For years we’ve accepted taking a reactionary response to technology and disruption in the music business.  I see this all the time across many industries & I’m always forced to ask if there is there a better way?  Historically it seems that disruption in the music industry has not been in the artists or songwriters favor.  From the early days of Napster to the present, all of the ‘disruption’ has been focused on distribution and aggregation of music.  The unintended consequences of all of this have been the constant devaluation of music.  As a community I’m disappointed.  Disappointed in the responses to each denigration of value, each massive (platform) copyright infringement and more to the point, disappointed in our focus on the present and the future.
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Let’s go back and start at the beginning.  Technology will continue to develop, creating new challenges and opportunities.  I’ve worked in the Silicon Valley and have witnessed emerging, disruptive technology at it’s infancy.  I’ve listened to people explaining how streaming was the future long before streaming existed. Everyone knew the concept of the cloud before there was the cloud.  The issue these days is who exactly is seizing these opportunities and what their intentions are.  I’ve watched tech company after tech company enter the music space with absolutely no knowledge or concern for how artists are compensated or sustained.  They position themselves as advocates trying to help artists and fans get closer. Let us be honest & admit that  tech is about market share, subscribers, and user data.

But I digress.  This is not another post complaining about change in our industry or technology.  This post is a call to action.  Why, as a community, do we not do more to prop up and support those that are developing disruptive technology that might work in our favor?  I get it, change is scary, but it’s also inevitable.  It’s happening at a rapid pace on every level of this industry.  Royalty rates, artists that refuse to sign with a major but achieve major success, the list goes on.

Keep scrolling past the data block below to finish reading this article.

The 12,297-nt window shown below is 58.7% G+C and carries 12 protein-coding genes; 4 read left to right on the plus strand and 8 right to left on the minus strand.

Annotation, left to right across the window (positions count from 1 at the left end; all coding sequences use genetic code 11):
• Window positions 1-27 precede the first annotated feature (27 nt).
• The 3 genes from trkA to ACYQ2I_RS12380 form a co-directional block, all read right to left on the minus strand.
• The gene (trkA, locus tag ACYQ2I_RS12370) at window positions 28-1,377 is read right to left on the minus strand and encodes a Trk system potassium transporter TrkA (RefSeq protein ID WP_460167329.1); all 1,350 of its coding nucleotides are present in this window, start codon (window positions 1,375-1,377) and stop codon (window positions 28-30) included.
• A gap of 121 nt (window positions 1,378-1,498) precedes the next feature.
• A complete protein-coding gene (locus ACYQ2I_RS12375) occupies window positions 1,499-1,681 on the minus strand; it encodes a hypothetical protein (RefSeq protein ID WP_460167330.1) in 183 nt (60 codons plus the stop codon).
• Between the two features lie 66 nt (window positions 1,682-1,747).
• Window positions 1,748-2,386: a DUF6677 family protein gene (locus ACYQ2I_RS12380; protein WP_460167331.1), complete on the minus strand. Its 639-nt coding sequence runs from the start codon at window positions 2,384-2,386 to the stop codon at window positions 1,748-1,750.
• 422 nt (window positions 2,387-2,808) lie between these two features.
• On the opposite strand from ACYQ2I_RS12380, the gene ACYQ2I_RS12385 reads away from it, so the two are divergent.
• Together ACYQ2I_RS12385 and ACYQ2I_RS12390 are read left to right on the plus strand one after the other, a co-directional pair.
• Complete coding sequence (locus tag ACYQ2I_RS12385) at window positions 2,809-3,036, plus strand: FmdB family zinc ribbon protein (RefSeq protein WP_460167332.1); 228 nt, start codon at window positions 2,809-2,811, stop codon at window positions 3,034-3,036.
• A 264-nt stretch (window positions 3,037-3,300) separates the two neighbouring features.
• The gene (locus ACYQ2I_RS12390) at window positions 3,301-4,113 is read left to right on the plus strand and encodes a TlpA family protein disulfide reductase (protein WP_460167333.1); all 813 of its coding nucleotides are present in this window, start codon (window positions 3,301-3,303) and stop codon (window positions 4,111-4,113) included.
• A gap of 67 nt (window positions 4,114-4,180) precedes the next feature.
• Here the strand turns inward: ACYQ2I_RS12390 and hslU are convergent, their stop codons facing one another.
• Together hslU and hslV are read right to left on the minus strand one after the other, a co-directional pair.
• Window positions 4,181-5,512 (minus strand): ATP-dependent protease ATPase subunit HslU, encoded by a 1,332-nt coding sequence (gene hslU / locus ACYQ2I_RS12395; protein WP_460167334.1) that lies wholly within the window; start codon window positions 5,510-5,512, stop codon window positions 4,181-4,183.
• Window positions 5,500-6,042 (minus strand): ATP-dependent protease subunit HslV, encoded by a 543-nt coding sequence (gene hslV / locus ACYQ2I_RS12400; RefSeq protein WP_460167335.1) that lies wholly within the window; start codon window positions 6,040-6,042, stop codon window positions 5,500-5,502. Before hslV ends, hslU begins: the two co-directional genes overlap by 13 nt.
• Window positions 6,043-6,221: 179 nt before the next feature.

Most people know about the notorious misses by the industry.  If you don’t, the mp3 format is the best example.  This was pitched to every label and passed on.  The term didn’t exist then but in today’s vernacular it would have been viewed as “vaporware”.  Really?!  How’d that work out for you?  Which brings us to 2016, blockchain and bitcoin.

coinsBitcoins relevance to this is really only the proof of concept.  When bitcoin came out everyone tried to do what we always do and pretend it wasn’t a real thing or that it wouldn’t last.  Well, it’s lasted, and thrived, and gave way to an entire new ecosystem of entrepreneurs, businesses, and services.  It’s here to stay!  So why is it that we as a community continue to ignore what that could mean for us.  There are theories, concepts and companies like Tao, Ethcore and IPFS out there right now that utilize blockchain technology in innovative new ways and could legitimately bring some semblance of balance and stability to all of this madness.  They could virtually eliminate piracy and allow creators, publishers, and labels to retain more control and protection over their assets and intellectual property in the technology space.   But it’s new, it’s a different platform. It’s uncharted territory so we remain resistant having learned nothing from the last 30 years.

Let’s be open minded, look to the future, and stop trying to put a band-aid on the gaping wound that is the current state of things.

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